As described by witness testimony and as outlined in the hearing exhibits, the union members= total wage package on the employee=s date of injury was $30.41 per hour, and was reached through negotiations between a negotiating committee elected by union membership and negotiators/attorneys appointed by contractors who are signatories to the Union Local 300's bargaining agreement. Deductions from that hourly rate for pension and other benefits are voted upon by union members, after review by committees assigned to address each item. In this case, deductions from the employee=s hourly wage rate totaled $7.30, resulting in an hourly wage rate, paid directly to the employee, of $23.11. The employee claims that his weekly wage should include both those amounts paid to him directly and the amounts paid into the benefit funds, which would result in a weekly wage of $1,216.40 ($30.41 x 40 hours) instead of the $924.40 ($23.11 x 40 hours) awarded by the compensation judge. The employee argues that the employer does not determine whether the union pays certain amounts to the employee or to the various benefit funds, but the union members themselves make that determination, since it is the members who elect the committees to review each benefit and pension deduction, and it is the members who vote on the contracts.
This court has reviewed similar cases on several occasions and has held to the general rule that benefits which the employee cannot utilize at his discretion, and that are not taxable as wages, are not considered a part of the employee=s wages. See Boschee v. Barry Blower, slip op. (W.C.C.A. Aug. 28, 1989); Carothers v. Pride Mechanical, et al, slip op. (W.C.C.A. Nov. 4, 1994).
In Boschee, the employer=s contribution to a union employee=s pension fund was not included in determining his weekly wage since the employee did not have discretion over the use of the payments and the payments were not taxable as wages at the time they were paid by the employer. In the Carothers case, the employee=s hourly wage as a journeyman plumber included amounts for a health and welfare fund, an annuity fund, jury duty, local pension, building trade and industry fund and an apprenticeship fund. The compensation judge excluded those amounts in determining the employee=s weekly wage since the employee lacked discretion over the funds and the funds were not taxable as wages at the time they were paid by the employer.
In Powell v. Northern Cass DAC, slip op. (W.C.C.A. Aug. 20, 1996), this court affirmed the exclusion of fringe benefit payments for health, dental and life insurance premiums paid by the employer from the weekly wage calculation, noting that the employee could not choose to forego the insurance benefits or the payments by the employer. Further, this court has stated that the payment must have been paid directly to the employee in order to be included in the weekly wage calculation. Little v. Quality Machine, Inc., slip op. (W.C.C.A. June 12, 1997). Voluntary contributions, however, by the employee to an employer-sponsored plan, within the employee's discretion, which would otherwise be payable directly to the employee, may be included in the employee's weekly wage. See De Rusha v. Minneapolis Boxing and Wrestling Club, slip op. (W.C.C.A. Nov. 30, 1987).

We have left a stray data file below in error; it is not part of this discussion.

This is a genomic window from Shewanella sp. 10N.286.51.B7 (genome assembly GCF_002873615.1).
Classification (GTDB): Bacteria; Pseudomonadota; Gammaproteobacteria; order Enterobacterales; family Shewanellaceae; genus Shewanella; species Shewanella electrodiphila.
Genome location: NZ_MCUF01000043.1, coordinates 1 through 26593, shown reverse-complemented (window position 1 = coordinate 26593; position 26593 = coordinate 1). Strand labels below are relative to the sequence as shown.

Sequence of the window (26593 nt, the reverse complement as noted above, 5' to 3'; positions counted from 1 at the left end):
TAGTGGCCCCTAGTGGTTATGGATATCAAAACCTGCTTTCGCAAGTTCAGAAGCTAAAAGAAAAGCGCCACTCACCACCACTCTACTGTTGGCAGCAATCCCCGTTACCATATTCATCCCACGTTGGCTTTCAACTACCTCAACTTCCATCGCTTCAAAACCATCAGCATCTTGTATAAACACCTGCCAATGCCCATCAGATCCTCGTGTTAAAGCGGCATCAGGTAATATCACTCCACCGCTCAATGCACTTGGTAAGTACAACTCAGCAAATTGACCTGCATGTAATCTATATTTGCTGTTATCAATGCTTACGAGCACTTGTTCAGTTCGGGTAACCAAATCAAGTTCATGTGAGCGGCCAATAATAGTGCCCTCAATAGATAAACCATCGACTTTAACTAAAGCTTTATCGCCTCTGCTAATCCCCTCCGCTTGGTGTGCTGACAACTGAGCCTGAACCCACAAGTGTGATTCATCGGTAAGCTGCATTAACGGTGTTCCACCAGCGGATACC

The employee argues that these cases were wrongly decided, noting that the Boschee case does not cite any Minnesota Supreme Court cases. In Skistad v. Whispering Pines Constr., slip op. (W.C.C.A. Dec. 3, 1990), this court specifically declined to reconsider its reliance on the Boschee case, indicating that the reasoning in that case was correct. The employee also argues that other jurisdictions have included benefit fund payments in determining an employee=s weekly wage. The employee cites Ragland v. Morrison-Knudsen Co., Inc., 724 P.2d 519 (Alaska 1986), where the Alaska Supreme Court held that a union employee=s total hourly wage, regardless of how it is divided between cash payments and fringe benefit plans, should be used to determine the employee=s weekly wage. Decisions from other jurisdictions, however, provide little guidance since statutory workers= compensation schemes vary significantly between states. The compensation judge did not err by excluding the benefit fund payments from the employee=s weekly wage calculation. Accordingly, we affirm.
 After the hearing, additional medical evidence was submitted and the employer and insurer thereafter admitted liability for the employee=s neck injury.